8. Depletion of the AP-1 repressor JDP2 induces cell death similar to apoptosis

    DEFF Research Database (Denmark)

    Lerdrup, Mads; Holmberg, Christian Henrik; Dietrich, Nikolaj;

    2005-01-01

    depletion of JDP2 resulted in p53-independent cell death that resembles apoptosis and was evident at 72 h. The death mechanism was caspase dependent as the cells could be rescued by treatment with caspase inhibitor zVAD. Our studies suggest that JDP2 functions as a general survival protein, not only...

  9. Reversal of an immunity associated plant cell death program by the growth regulator auxin

    Directory of Open Access Journals (Sweden)

    Gopalan Suresh

    2008-12-01

    Full Text Available Abstract Background One form of plant immunity against pathogens involves a rapid host programmed cell death at the site of infection accompanied by the activation of local and systemic resistance to pathogens, termed the hypersensitive response (HR. In this work it was tested (i if the plant growth regulator auxin can inhibit the cell death elicited by a purified proteinaceous HR elicitor, (ii how far down the process this inhibition can be achieved, and (iii if the inhibition affects reporters of immune response. The effect of constitutive modulation of endogenous auxin levels in transgenic plants on this cell death program was also evaluated. Results The HR programmed cell death initiated by a bacterial type III secretion system dependent proteinaceous elicitor harpin (from Erwinia amylovora can be reversed till very late in the process by the plant growth regulator auxin. Early inhibition or late reversal of this cell death program does not affect marker genes correlated with local and systemic resistance. Transgenic plants constitutively modulated in endogenous levels of auxin are not affected in ability or timing of cell death initiated by harpin. Conclusion These data indicate that the cell death program initiated by harpin can be reversed till late in the process without effect on markers strongly correlated with local and systemic immunity. The constitutive modulation of endogenous auxin does not affect equivalent signaling processes affecting cell death or buffers these signals. The concept and its further study has utility in choosing better strategies for treating mammalian and agricultural diseases.

  10. Hypermutator Salmonella Heidelberg induces an early cell death in epithelial cells.

    Science.gov (United States)

    Le Gall-David, Sandrine; Zenbaa, Neila; Bouchard, Damien; Lavault, Marie-Thérèse; Bonnaure-Mallet, Martine; Jolivet-Gougeon, Anne; Bousarghin, Latifa

    2015-10-22

    We have previously described that a strain of Salmonella Heidelberg with a hypermutator phenotype, B182, adhered strongly to HeLa cells. In this work, we showed that this hypermutator Salmonella strain invaded HeLa epithelial cells and induced cytoskeleton alteration. Those changes lead to HeLa cell death which was characteristic of apoptosis. For the first time, we showed that this hypermutator strain induced apoptosis associated with the activation of caspases 2, 9 and 3. Complementation of B182 strain showed a decrease in cells death induction. In the presence of other Salmonella Heidelberg with a normomutator phenotype, such as WT and SL486, cell death and caspase 3 were undetectable. These results suggested that early apoptosis and caspase 3 activation were specific to B182. Besides, B182 induced LDH release and caspase 3 activation in CaCo-2 and HCT116 cells. Heat-treated B182 and diffusible products failed to induce this phenotype. Epithelial cells treatment with cytochalasin D caused the inhibition of B182 internalisation and caspase 3 activation. These results showed that this cell death required active S. Heidelberg B182 protein synthesis and bacterial internalisation. However sipB and sopB, usually involved in apoptosis induced by Salmonella were not overexpressed in B182, contrary to fimA and fliC. Comparative genome analysis showed numerous mutations as in rpoS which would be more investigated. The role of the hypermutator phenotype might be suspected to be implicated in these specific features. This result expands our knowledge about strong mutators frequently found in bacterial organisms isolated from clinical specimens.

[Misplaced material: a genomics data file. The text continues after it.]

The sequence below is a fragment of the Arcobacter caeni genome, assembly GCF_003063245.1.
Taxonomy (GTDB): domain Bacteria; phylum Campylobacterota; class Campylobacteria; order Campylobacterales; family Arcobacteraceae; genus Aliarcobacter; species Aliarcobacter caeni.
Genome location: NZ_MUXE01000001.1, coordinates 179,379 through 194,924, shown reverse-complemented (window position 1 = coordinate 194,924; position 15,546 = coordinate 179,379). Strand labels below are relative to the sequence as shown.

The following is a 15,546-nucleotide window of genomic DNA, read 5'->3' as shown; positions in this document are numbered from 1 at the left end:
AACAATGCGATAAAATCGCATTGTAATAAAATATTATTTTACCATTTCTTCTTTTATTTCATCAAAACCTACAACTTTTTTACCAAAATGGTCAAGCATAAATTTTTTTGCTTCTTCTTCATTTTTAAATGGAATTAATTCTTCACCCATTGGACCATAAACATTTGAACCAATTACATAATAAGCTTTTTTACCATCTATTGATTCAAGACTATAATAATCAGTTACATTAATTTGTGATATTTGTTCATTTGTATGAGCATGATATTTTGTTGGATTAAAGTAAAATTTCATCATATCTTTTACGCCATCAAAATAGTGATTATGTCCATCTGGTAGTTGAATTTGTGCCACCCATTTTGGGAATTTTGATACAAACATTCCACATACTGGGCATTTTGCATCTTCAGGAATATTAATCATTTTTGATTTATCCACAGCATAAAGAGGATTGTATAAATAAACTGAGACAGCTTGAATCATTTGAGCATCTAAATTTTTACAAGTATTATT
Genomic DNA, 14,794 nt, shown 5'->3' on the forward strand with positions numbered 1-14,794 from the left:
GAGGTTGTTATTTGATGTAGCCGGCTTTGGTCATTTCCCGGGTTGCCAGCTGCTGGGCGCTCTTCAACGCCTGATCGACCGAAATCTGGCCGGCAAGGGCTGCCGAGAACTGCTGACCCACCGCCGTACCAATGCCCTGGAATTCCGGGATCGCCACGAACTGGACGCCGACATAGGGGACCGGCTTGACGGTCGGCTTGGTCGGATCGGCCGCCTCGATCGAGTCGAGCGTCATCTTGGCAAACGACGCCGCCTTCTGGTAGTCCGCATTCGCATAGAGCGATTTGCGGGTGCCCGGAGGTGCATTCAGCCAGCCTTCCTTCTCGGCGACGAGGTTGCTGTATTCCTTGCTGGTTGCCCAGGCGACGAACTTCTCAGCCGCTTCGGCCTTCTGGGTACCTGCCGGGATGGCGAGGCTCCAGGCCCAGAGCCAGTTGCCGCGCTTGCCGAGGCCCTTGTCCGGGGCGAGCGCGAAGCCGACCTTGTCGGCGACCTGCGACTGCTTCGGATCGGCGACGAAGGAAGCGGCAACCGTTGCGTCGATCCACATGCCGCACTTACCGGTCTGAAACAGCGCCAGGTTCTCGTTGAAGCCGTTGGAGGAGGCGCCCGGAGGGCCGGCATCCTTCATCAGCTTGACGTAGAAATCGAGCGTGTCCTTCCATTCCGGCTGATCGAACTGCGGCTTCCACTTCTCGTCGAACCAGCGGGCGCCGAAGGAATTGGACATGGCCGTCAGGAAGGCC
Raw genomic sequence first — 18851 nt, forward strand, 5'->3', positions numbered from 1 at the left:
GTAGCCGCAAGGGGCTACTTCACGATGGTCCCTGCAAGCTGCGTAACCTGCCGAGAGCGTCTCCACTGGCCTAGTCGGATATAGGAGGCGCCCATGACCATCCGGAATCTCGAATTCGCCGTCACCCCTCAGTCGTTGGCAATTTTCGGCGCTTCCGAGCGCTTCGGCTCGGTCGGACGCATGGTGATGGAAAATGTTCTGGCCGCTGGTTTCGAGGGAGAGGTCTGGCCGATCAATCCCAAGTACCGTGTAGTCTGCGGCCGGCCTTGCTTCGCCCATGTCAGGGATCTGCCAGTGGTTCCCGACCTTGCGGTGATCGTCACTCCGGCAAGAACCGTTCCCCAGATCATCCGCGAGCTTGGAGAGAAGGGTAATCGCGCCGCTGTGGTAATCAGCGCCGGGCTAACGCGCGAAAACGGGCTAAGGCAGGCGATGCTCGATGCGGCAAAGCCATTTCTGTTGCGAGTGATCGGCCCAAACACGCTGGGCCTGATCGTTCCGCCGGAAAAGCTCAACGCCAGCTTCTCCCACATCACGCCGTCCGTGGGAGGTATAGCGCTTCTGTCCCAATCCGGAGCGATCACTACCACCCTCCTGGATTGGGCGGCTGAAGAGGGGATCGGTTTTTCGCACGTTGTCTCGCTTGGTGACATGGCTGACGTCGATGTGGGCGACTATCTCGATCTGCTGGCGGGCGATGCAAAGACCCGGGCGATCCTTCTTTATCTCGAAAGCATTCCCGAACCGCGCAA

11. Cell death associated with abnormal mitosis observed by confocal imaging in live cancer cells.

    Science.gov (United States)

    Castiel, Asher; Visochek, Leonid; Mittelman, Leonid; Zilberstein, Yael; Dantzer, Francoise; Izraeli, Shai; Cohen-Armon, Malka

    2013-08-21

    Phenanthrene derivatives acting as potent PARP1 inhibitors prevented the bi-focal clustering of supernumerary centrosomes in multi-centrosomal human cancer cells in mitosis. The phenanthridine PJ-34 was the most potent molecule. Declustering of extra-centrosomes causes mitotic failure and cell death in multi-centrosomal cells. Most solid human cancers have high occurrence of extra-centrosomes. The activity of PJ-34 was documented in real-time by confocal imaging of live human breast cancer MDA-MB-231 cells transfected with vectors encoding for fluorescent γ-tubulin, which is highly abundant in the centrosomes and for fluorescent histone H2b present in the chromosomes. Aberrant chromosomes arrangements and de-clustered γ-tubulin foci representing declustered centrosomes were detected in the transfected MDA-MB-231 cells after treatment with PJ-34. Un-clustered extra-centrosomes in the two spindle poles preceded their cell death. These results linked for the first time the recently detected exclusive cytotoxic activity of PJ-34 in human cancer cells with extra-centrosomes de-clustering in mitosis, and mitotic failure leading to cell death. According to previous findings observed by confocal imaging of fixed cells, PJ-34 exclusively eradicated cancer cells with multi-centrosomes without impairing normal cells undergoing mitosis with two centrosomes and bi-focal spindles. This cytotoxic activity of PJ-34 was not shared by other potent PARP1 inhibitors, and was observed in PARP1 deficient MEF harboring extracentrosomes, suggesting its independency of PARP1 inhibition. Live confocal imaging offered a useful tool for identifying new molecules eradicating cells during mitosis.